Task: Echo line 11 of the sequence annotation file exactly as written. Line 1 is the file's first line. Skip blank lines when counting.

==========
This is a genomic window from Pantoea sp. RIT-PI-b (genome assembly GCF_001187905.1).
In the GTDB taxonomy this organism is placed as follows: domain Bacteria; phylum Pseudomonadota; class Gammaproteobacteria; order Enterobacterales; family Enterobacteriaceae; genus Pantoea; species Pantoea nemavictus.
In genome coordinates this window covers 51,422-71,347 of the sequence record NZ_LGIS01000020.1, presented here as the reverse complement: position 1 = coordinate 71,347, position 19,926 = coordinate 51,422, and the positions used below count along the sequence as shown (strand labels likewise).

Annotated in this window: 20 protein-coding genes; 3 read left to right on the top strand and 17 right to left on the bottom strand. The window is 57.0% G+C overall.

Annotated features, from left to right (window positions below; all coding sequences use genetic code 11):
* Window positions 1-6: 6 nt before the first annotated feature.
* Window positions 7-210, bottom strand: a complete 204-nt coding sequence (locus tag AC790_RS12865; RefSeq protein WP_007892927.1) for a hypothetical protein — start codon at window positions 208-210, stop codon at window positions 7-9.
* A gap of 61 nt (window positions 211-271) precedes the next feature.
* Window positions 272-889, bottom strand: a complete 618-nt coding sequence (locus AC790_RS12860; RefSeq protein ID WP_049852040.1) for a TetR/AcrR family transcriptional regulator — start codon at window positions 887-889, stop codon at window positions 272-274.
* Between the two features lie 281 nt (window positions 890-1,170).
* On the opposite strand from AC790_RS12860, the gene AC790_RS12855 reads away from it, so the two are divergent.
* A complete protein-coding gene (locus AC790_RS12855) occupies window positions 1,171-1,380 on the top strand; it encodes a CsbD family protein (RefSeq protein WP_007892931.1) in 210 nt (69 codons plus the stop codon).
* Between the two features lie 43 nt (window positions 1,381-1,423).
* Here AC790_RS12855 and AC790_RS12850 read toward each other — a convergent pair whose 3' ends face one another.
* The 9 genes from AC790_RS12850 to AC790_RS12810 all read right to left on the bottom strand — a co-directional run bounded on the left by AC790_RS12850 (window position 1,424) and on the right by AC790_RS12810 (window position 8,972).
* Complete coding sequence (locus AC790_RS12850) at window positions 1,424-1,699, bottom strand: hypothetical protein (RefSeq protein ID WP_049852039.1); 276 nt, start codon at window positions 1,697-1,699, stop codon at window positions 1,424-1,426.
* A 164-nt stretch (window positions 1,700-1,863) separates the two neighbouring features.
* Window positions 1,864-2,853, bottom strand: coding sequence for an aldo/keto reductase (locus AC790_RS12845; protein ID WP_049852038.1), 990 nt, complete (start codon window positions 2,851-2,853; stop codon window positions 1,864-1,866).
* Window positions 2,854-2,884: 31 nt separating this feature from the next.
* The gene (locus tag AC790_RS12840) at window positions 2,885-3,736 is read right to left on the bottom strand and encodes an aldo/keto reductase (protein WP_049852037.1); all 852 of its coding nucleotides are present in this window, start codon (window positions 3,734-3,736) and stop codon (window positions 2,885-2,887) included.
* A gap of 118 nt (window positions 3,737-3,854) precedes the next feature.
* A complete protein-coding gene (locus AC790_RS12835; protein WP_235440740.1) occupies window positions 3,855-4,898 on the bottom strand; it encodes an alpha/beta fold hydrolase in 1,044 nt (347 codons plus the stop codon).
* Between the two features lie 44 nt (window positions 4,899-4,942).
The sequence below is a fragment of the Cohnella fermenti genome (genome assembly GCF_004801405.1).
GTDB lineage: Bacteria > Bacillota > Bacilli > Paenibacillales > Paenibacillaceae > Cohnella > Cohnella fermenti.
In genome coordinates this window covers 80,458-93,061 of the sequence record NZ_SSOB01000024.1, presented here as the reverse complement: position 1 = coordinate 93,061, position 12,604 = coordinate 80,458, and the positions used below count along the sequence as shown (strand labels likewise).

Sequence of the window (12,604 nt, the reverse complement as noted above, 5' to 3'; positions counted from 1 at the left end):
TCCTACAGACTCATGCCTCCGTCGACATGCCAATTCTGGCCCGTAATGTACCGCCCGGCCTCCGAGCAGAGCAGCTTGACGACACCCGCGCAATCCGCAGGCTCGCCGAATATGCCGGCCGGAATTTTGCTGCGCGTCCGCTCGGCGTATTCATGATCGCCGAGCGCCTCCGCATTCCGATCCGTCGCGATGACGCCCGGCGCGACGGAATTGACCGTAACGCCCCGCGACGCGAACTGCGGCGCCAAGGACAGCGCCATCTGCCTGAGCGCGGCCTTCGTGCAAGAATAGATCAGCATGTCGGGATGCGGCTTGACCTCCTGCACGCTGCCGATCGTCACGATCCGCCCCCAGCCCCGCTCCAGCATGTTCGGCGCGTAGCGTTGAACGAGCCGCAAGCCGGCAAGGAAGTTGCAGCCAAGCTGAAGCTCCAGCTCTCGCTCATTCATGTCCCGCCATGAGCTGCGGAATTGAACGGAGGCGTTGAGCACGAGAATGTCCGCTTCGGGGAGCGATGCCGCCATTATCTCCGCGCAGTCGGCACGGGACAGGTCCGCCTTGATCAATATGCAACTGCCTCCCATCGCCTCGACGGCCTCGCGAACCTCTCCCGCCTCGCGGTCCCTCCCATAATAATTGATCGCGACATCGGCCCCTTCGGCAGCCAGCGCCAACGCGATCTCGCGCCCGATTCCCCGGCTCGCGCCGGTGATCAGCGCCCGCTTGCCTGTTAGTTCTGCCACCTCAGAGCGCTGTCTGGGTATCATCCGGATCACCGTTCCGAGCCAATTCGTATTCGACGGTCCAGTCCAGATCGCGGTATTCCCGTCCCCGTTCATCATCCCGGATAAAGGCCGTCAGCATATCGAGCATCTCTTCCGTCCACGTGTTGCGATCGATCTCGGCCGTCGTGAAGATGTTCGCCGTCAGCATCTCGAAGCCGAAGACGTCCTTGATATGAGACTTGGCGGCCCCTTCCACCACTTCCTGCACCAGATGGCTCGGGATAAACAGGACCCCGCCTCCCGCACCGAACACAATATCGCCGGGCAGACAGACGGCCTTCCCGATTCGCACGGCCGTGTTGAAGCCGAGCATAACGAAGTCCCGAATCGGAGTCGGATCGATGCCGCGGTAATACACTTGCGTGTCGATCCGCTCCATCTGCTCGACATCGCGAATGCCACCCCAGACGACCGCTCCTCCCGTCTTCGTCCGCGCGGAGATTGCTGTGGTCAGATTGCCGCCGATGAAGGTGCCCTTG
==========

* On the opposite strand from AC790_RS12860, the gene AC790_RS12855 reads away from it, so the two are divergent.